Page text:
FORT KNOX Ky.- Today the 2nd Regiment Advanced Camp Cadets experienced the Chemical, Biological, Radioactive, Nuclear (CBRN) chamber, otherwise known as the Confidence Chamber. The Cadets are sent into the Confidence Chamber where small doses of CS gas are released.
Initially, the Cadets suit up in gas masks and jump suits to protect them from the gas, but soon enough they are tested without them. Once in the chamber, they are asked to remove their mask individually and sing the Army song. This allows exposure to the gas and the side effects it causes.
Once singing is completed, they are told to readjust the masks so they are no longer exposed. After everyone in the chamber has completed that task, they are required to remove their mask once again. This time, instead of singing, the Cadets hold their mask in their left hand while simultaneously holding the shoulder of the Cadet to their left.
After everyone is in position, they then run in two complete circles around the room while shouting their platoon motto. Sluggish and short of breath, the Cadets exit the chamber where fresh air awaits them.
Why are Cadets sent into the Confidence Chamber where doses of CS gas are released? Well the answer to that is because the Cadets must learn to trust the equipment given to them.
Cadet Kerri Kirkland of North Greenville and Furman University completed the exercise and had a few words of encouragement for future Cadets. “No, the gas chamber isn’t the most exciting exercise, but they’re trying to get us to trust our equipment.”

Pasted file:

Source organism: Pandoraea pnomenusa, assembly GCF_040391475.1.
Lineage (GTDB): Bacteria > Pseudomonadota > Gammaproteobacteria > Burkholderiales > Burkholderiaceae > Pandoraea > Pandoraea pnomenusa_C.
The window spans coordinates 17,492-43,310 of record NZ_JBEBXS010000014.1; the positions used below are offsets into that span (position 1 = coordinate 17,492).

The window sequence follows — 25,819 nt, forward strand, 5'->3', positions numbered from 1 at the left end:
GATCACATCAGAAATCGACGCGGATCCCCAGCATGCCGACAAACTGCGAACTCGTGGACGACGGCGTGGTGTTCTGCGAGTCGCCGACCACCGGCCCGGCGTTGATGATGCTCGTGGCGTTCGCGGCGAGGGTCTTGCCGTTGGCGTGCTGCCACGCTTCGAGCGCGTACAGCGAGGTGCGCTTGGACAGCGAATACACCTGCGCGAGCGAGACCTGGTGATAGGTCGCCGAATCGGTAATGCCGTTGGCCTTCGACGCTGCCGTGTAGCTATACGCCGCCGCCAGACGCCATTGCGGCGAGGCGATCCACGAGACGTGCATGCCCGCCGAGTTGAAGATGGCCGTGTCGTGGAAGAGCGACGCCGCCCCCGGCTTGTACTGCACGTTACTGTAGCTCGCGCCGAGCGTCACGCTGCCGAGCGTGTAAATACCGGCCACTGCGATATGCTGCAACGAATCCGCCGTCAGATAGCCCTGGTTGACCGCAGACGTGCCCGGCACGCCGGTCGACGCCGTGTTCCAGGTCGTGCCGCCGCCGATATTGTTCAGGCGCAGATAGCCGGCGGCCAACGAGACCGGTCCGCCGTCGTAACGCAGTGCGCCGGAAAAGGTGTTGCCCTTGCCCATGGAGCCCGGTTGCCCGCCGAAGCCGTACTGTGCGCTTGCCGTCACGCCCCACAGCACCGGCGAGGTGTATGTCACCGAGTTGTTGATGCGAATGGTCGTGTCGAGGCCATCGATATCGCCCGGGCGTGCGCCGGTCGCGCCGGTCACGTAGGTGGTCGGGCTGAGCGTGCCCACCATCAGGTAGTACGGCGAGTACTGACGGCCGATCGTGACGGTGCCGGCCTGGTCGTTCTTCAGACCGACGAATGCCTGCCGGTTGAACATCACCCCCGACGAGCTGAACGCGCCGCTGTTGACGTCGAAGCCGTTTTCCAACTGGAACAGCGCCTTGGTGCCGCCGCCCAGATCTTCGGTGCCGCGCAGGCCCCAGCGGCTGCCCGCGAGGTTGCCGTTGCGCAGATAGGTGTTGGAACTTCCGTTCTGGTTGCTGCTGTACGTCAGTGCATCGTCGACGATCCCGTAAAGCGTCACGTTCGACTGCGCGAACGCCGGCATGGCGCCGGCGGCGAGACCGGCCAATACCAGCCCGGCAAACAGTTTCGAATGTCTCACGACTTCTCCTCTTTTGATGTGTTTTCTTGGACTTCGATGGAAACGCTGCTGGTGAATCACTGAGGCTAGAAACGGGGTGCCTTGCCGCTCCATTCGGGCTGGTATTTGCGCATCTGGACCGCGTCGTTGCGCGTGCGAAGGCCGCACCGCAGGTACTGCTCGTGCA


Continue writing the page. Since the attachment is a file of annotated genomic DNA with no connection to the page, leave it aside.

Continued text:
“All in all, the experience only lasts about ten minutes. For those ten minutes, you are only in the chamber for five and the side effects last for about three minutes tops. Remember, you are in good hands even when you feel as though you aren’t,” Kirkland added.
The CS gas is not toxic enough to harm the Cadets. In fact, the gas only acts as a mild irritant to the body.
Lt. Col. Dereck Carlson gave a more descriptive answer on the subject matter. “That reaction is really limited to a tingling on the skin, almost like a burning sensation but it’s really not. It’s just the nerves there in the skin. There’s an itchiness or a loss of vision to the eyes. It’s very difficult to maintain focus with your eyes or a watery nature to the eyes.”
He continued, “There also may be difficulty breathing. It doesn’t affect an individual from breathing. They are able to breathe, but it is causing the mucus in the nose to run. It’s a general discomfort, but that’s generally about it.”
The Cadets of the 2nd Regiment, Advanced Camp are tackling these exercises with ease. Any new task that is thrown their way, only makes them stronger long term.